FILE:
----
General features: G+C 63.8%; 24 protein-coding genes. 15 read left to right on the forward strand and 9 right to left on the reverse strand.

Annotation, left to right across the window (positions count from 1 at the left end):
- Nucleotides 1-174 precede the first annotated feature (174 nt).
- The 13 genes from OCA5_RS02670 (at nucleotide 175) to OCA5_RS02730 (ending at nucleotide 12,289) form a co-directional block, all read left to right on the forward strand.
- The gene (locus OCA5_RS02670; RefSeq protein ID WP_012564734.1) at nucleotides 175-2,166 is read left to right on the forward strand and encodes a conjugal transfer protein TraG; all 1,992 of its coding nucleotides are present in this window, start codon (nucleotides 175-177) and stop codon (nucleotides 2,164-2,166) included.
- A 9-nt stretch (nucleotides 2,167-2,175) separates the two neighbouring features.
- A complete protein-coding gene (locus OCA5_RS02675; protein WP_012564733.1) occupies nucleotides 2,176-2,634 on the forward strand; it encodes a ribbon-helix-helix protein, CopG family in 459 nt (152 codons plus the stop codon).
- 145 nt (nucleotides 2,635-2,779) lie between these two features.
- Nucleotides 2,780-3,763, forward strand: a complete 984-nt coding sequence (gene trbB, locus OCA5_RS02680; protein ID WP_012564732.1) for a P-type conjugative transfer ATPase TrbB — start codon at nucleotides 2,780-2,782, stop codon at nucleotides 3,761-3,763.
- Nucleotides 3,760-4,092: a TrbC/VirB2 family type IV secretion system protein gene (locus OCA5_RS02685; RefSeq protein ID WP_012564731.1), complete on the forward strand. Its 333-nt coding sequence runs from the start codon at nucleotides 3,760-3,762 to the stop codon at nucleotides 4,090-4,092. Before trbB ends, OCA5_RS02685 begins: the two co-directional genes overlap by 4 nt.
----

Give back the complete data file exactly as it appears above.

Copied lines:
General features: G+C 63.8%; 24 protein-coding genes. 15 read left to right on the forward strand and 9 right to left on the reverse strand.

Annotation, left to right across the window (positions count from 1 at the left end):
- Nucleotides 1-174 precede the first annotated feature (174 nt).
- The 13 genes from OCA5_RS02670 (at nucleotide 175) to OCA5_RS02730 (ending at nucleotide 12,289) form a co-directional block, all read left to right on the forward strand.
- The gene (locus OCA5_RS02670; RefSeq protein ID WP_012564734.1) at nucleotides 175-2,166 is read left to right on the forward strand and encodes a conjugal transfer protein TraG; all 1,992 of its coding nucleotides are present in this window, start codon (nucleotides 175-177) and stop codon (nucleotides 2,164-2,166) included.
- A 9-nt stretch (nucleotides 2,167-2,175) separates the two neighbouring features.
- A complete protein-coding gene (locus OCA5_RS02675; protein WP_012564733.1) occupies nucleotides 2,176-2,634 on the forward strand; it encodes a ribbon-helix-helix protein, CopG family in 459 nt (152 codons plus the stop codon).
- 145 nt (nucleotides 2,635-2,779) lie between these two features.
- Nucleotides 2,780-3,763, forward strand: a complete 984-nt coding sequence (gene trbB, locus OCA5_RS02680; protein ID WP_012564732.1) for a P-type conjugative transfer ATPase TrbB — start codon at nucleotides 2,780-2,782, stop codon at nucleotides 3,761-3,763.
- Nucleotides 3,760-4,092: a TrbC/VirB2 family type IV secretion system protein gene (locus OCA5_RS02685; RefSeq protein ID WP_012564731.1), complete on the forward strand. Its 333-nt coding sequence runs from the start codon at nucleotides 3,760-3,762 to the stop codon at nucleotides 4,090-4,092. Before trbB ends, OCA5_RS02685 begins: the two co-directional genes overlap by 4 nt.